Markets in Asia posted a sharp decline with the Hong Kong market tumbling to its lowest level since May 2009 on fears that the debt problems in Europe might stifle global growth. This apart, a slowdown in manufacturing growth across the region and a decline in commodities also weighed on investor sentiments.
The Hang Seng plunged 4.38%, the Jakarta Composite plunged 5.64%, the KLSE Composite declined 1.41%, the Nikkei 225 skidded 1.78%, the Straits Times slipped 2.01% and the Taiwan Weighted erased 2.93%. Markets in China and South Korea were closed for local holidays.
Back home, foreign institutional investors were net sellers of stocks worth Rs459.47 crore on Friday. On the other hand, domestic institutional investors were net buyers of equities worth Rs517.34 crore.
Anil Ambani-led Reliance Power today said it would earn Rs2,000 crore by trading carbon credits from its Tilaiya ultra mega power project (UMPP) during the first 10 years of its operations. The Clean Development Mechanism Executive Board (CDM-EB) of UNFCCC allows the Tilaiya project-to be commissioned during the 12th Five-Year Plan period, starting next year-to earn Certified Emission Reductions (CERs). Reliance Power gained 2.02% to close at Rs78.30 on the NSE.
Pharma major Strides Arcolab today said it has received the US health regulator's approval to market injectable Clindamycin USP, used in the treatment of bacterial infections, in the American market. The product will be available in three single-dose vial sizes and in pharmacy bulk packaging, Strides Arcolab said in a statement. According to IMS data, the size of the US market for injectable Clindamycin stood at $65 million (including bags) in 2011. The stock tumbled 5.57% to Rs334 on the NSE.
Business conglomerate Mahindra & Mahindra, through its real estate arm Mahindra Lifespace Developers, plans to make an entry into the affordable housing segment with homes priced up to Rs10 lakh across many cities in the country. Mahindra Lifespace fell 1.33% to close at Rs294 on the NSE.
Over the past month, the southwest monsoon has picked up substantially and finally ended on a positive note. According to a study released today, cumulative rainfall for the week ended 28th September stood at 2.3% over the Long Period Average. But will food inflation drop?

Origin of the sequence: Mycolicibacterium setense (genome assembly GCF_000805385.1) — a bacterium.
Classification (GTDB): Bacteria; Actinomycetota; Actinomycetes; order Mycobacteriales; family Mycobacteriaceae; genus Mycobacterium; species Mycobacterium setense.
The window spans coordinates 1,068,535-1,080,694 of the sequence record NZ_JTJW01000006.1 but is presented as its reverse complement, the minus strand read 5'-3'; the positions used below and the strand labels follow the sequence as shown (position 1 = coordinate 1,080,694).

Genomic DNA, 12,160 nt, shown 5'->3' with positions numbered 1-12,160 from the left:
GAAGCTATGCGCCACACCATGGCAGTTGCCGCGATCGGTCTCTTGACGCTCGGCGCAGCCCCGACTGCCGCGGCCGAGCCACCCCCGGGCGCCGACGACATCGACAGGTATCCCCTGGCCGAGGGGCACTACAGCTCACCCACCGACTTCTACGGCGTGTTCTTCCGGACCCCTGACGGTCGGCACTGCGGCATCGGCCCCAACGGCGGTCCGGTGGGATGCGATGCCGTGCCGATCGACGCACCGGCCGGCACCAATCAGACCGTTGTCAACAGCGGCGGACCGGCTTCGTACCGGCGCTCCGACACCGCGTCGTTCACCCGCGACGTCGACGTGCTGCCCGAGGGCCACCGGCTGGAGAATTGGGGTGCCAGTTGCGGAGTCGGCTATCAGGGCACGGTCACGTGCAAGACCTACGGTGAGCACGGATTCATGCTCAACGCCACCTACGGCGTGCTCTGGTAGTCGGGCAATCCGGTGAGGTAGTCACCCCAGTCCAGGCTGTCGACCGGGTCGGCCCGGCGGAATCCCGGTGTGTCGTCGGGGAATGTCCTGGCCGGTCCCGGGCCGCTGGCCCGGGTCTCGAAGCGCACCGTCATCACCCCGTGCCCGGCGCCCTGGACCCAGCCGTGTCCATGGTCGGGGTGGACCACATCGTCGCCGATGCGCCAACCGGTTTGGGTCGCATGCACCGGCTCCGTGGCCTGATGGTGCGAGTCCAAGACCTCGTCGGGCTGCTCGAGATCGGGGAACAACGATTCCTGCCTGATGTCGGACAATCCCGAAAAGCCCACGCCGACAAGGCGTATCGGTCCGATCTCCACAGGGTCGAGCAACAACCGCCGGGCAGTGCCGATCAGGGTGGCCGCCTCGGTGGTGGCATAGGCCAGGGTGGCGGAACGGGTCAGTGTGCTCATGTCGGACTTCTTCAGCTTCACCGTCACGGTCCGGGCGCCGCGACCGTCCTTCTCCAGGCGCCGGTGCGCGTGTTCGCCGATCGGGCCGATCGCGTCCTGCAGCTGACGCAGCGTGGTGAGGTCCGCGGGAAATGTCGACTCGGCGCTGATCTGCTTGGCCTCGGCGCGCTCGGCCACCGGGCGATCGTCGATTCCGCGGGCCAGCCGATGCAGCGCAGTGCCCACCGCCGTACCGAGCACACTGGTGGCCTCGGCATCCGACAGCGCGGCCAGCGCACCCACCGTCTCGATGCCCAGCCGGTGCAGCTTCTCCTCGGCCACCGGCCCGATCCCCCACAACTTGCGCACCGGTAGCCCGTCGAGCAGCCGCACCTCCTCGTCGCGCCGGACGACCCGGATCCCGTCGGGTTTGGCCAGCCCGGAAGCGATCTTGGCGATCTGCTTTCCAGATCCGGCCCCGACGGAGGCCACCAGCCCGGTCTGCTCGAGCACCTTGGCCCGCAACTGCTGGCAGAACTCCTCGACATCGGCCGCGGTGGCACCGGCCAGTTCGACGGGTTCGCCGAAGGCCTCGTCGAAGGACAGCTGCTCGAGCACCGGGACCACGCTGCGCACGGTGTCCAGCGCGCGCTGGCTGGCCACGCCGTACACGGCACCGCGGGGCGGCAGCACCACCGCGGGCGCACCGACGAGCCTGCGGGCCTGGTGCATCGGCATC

The monsoon season is coming close to its end. During the previous week, there was reduced rainfall, though the meteorological department expects scattered showers over the north-eastern parts of the country like Nagaland, Manipur, Mizoram and Tripura. South-peninsular India is also expected to receive some rainfall.
In an update released today on the economy, research firm Emkay Global has said that cumulative rainfall has ended approximately 2.3% over the LPA (Long Period Average) for the season ending on 28th September. What is most heartening is the fact that rainfall in rain-dependent areas is approximately 8.3% above the LPA. However, regions like Himachal Pradesh, Telangana and north-interior Karnataka, which are dependent on rainfall, have received monsoon showers at a huge 10%-12% below normal. Telangana especially will be the hardest-hit considering the fact that this region of Andhra Pradesh has been embroiled in political turmoil over the past few months.
The report also indicates that acreage for kharif crops has touched 104.50 million hectares as of 30th September. This is a healthy increase of 2.7% in acreage over the same year-ago period. Rice, oilseeds, sugarcane and cotton have seen an increase in acreage of 9.5%, 2.7%, 3% and 9.4% year-on-year (Y-o-Y) respectively. But the acreage of cereals and pulses has seen a fall of 5.6% and 9% Y-o-Y respectively. Moneylife had written earlier (See: Price hike of 10%-15% seen in select pulses like yellow peas, 'tur dal' and lentils ) on how the drop in kharif production had caused an increase in prices in cash crops. This drop in acreage and hike in prices will have a direct impact on food inflation, which is already reaching for the stratosphere.
However, reservoir levels are at a robust 87% of their full levels, a welcome sign for the agricultural sector. The report also says that "the number of divisions experiencing excess/normal rainfall remained unchanged at 33 from last week. The number of regions experiencing scanty rainfall stood at 3", and this figure also remained unchanged.
Now that the rain gods have smiled on India, can we expect food inflation to at least moderate a little bit?